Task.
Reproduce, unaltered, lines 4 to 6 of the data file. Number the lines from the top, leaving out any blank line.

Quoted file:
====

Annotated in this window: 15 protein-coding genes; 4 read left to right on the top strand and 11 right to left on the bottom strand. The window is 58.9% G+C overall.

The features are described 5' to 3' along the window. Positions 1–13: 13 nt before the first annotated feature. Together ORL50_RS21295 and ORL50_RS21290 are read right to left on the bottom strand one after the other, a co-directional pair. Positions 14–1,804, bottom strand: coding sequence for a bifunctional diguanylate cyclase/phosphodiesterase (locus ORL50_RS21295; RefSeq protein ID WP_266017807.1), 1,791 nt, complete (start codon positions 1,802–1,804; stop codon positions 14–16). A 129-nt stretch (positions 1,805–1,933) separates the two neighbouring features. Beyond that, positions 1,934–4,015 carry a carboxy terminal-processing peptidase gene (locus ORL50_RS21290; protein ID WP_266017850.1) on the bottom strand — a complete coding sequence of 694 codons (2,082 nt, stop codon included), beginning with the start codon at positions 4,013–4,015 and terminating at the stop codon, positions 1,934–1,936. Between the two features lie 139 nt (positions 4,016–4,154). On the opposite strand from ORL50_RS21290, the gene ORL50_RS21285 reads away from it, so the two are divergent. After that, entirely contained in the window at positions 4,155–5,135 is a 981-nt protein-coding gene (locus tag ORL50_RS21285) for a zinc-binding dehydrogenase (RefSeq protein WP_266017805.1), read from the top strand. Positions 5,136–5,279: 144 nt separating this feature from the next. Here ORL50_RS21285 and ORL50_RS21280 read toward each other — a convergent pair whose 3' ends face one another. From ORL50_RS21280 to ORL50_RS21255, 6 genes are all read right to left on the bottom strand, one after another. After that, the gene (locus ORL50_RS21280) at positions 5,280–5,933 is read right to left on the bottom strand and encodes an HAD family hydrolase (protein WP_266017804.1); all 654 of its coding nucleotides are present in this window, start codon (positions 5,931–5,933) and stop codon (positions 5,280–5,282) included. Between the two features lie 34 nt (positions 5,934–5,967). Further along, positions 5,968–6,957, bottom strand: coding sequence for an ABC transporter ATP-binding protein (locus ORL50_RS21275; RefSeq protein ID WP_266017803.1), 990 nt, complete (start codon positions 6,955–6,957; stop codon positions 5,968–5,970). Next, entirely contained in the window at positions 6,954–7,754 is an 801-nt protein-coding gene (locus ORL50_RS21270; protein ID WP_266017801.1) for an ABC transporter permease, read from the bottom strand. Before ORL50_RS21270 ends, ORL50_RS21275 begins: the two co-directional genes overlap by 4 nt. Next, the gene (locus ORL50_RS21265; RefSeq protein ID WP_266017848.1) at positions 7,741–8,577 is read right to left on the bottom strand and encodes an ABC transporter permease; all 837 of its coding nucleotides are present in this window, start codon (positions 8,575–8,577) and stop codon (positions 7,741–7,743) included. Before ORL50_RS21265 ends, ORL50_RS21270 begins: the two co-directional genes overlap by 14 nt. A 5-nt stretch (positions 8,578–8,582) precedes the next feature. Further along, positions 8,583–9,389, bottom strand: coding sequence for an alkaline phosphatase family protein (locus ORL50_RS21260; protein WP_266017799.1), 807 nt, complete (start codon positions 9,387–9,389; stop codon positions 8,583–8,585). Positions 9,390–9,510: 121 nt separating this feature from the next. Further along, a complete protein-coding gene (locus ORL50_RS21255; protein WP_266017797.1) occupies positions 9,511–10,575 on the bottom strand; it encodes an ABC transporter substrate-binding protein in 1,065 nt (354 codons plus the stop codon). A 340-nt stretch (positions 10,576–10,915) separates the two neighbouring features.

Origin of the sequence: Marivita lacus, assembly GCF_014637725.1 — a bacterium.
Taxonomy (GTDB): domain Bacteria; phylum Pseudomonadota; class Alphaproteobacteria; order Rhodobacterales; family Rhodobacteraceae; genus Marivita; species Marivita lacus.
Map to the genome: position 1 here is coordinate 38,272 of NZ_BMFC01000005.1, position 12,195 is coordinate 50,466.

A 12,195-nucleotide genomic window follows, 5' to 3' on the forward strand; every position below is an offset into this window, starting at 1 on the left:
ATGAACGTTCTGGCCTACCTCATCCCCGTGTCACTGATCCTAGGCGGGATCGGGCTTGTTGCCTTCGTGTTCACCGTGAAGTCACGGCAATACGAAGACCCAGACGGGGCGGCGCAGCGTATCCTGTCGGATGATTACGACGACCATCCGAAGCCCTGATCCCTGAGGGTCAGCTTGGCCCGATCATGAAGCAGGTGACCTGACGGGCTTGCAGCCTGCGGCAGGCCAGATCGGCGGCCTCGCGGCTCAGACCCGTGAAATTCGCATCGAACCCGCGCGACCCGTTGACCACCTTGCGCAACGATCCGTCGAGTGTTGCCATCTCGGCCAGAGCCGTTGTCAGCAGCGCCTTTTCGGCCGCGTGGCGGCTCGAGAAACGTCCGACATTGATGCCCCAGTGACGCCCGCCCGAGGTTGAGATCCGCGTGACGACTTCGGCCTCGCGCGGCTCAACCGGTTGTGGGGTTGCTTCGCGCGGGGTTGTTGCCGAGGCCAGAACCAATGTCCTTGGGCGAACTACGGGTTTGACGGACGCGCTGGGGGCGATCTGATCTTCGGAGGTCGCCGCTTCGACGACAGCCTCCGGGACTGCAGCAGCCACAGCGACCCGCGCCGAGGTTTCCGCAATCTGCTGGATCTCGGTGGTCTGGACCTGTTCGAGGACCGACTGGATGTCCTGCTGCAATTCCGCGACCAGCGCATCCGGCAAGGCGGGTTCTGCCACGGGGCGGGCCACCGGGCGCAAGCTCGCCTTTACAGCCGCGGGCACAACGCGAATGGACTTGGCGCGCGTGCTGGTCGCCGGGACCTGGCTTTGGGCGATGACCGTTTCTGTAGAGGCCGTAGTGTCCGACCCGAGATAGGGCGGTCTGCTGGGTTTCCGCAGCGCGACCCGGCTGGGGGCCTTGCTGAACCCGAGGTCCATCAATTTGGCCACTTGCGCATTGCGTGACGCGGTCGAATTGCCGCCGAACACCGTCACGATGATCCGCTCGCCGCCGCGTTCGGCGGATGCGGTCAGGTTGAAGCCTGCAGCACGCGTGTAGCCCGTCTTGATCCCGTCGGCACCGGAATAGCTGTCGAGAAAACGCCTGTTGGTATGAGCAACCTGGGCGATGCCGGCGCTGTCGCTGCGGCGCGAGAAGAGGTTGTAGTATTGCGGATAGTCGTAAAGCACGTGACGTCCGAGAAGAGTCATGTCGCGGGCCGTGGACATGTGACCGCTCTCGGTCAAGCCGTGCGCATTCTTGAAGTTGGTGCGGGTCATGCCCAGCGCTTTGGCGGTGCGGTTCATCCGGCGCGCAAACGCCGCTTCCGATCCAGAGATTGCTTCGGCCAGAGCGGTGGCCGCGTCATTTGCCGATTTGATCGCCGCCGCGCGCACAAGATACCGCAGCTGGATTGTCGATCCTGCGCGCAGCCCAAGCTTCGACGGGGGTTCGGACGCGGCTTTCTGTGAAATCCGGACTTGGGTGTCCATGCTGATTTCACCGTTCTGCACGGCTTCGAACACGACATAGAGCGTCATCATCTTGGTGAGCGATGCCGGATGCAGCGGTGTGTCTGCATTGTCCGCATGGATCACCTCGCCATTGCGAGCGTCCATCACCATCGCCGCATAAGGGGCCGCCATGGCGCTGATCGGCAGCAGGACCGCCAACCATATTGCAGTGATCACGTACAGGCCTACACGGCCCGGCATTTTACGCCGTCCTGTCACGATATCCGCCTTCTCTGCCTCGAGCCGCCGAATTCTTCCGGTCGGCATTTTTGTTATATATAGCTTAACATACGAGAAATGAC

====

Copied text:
Taxonomy (GTDB): domain Bacteria; phylum Pseudomonadota; class Alphaproteobacteria; order Rhodobacterales; family Rhodobacteraceae; genus Marivita; species Marivita lacus.
Map to the genome: position 1 here is coordinate 38,272 of NZ_BMFC01000005.1, position 12,195 is coordinate 50,466.

A 12,195-nucleotide genomic window follows, 5' to 3' on the forward strand; every position below is an offset into this window, starting at 1 on the left: